The sea of ​​burgundy at Westminster Abbey was a not-so-subtle rebuke to Meghan Monarchy | Daily News Byte

The sea of ​​burgundy at Westminster Abbey was a not-so-subtle rebuke to Meghan  Monarchy

 | Daily News Byte

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aVarious claims stemming from Meghan Markle and Prince Harry’s Netflix documentary – now the streaming service’s most-watched ever – included Markle’s assertion that household staff advised her against wearing the same colors as other royals.

“You can never wear the same color as Her Majesty if there is a group event,” Markle said. “But then you also should never wear the same color as one of the other senior members of the family.”

That episode aired last week. On Thursday evening, multiple royals attended a Christmas carol service at Westminster Abbey alongside her – clearly in matching burgundy.

Kate Middleton wore head-to-toe color: earrings from Accessorize, a V-neck coat by Eponine and Gianvito Rossi heels – and matching gloves and a clutch bag. Her daughter, Princess Charlotte, sister, Pippa, and cousin-in-law, Zara, were all dressed in matching colored coats. Princess Charlotte’s wool coat with Peter Pan collar is from Trotters Heritage and is almost sold out. Prince William and Mike Tyndall completed the red-purple set. As mass rebuttals go, it was a bold one.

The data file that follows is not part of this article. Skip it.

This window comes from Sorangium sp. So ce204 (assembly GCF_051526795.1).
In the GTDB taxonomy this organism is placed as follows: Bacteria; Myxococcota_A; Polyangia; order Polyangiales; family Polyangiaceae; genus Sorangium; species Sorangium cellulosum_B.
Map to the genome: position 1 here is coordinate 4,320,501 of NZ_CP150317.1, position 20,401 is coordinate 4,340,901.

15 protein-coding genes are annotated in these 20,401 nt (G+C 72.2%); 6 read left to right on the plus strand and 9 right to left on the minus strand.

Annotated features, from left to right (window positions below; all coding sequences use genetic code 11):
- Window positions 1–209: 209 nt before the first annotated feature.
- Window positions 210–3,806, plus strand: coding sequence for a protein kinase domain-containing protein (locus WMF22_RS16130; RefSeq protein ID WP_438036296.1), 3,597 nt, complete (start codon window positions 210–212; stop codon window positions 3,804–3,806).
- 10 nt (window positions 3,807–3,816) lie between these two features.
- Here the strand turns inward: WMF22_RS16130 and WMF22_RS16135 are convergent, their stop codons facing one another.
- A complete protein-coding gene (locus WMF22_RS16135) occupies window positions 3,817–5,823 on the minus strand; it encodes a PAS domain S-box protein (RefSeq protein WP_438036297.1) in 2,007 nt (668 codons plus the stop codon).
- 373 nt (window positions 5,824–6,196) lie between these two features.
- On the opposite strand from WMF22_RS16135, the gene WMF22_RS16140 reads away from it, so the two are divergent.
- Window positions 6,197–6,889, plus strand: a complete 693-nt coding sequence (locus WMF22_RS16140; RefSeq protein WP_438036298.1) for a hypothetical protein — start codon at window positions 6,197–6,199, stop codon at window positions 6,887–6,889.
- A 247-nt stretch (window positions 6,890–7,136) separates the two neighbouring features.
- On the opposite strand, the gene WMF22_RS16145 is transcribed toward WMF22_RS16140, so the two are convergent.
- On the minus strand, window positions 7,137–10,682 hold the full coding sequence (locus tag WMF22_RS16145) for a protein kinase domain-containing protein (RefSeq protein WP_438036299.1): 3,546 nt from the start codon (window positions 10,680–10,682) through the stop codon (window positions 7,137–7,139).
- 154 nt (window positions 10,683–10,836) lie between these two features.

Burgundy is a color long associated with the European elite and wealth. Although France has a wine region (named after a Germanic tribe, the Burgundians), the French often refer to the color in relation to another wine region: Bordeaux. However, the shade worn by the royals is not traditional burgundy, but its newer relative, “Viva Magenta”.

Pantone, the color bible for designers, has named Viva Magenta as its next Color of the Year, describing it as “bold, witty and all-encompassing” – and that it apparently “vibrates with vim and excitement”.

If there is a desperate message for the royals to convey in the wake of Meghan and Harry’s claims of ostracism – and Lady Susan Hussey’s recent racist comments – it is “inclusive”. “Vim and Exuberance”, meanwhile, could speak to the firm’s efforts to modernize and emphasize younger generations – although, in truth, it was the late Queen who wore the most spirited outfits under the guidance of her long-time dresser, Angela Kelly. . .

It is unlikely that the collaborative satirical effort of Welles, Tyndalls and Middleton was coincidental. Perhaps the concert title should have had a last-minute tweak: Together at Christmas in Burgundy.

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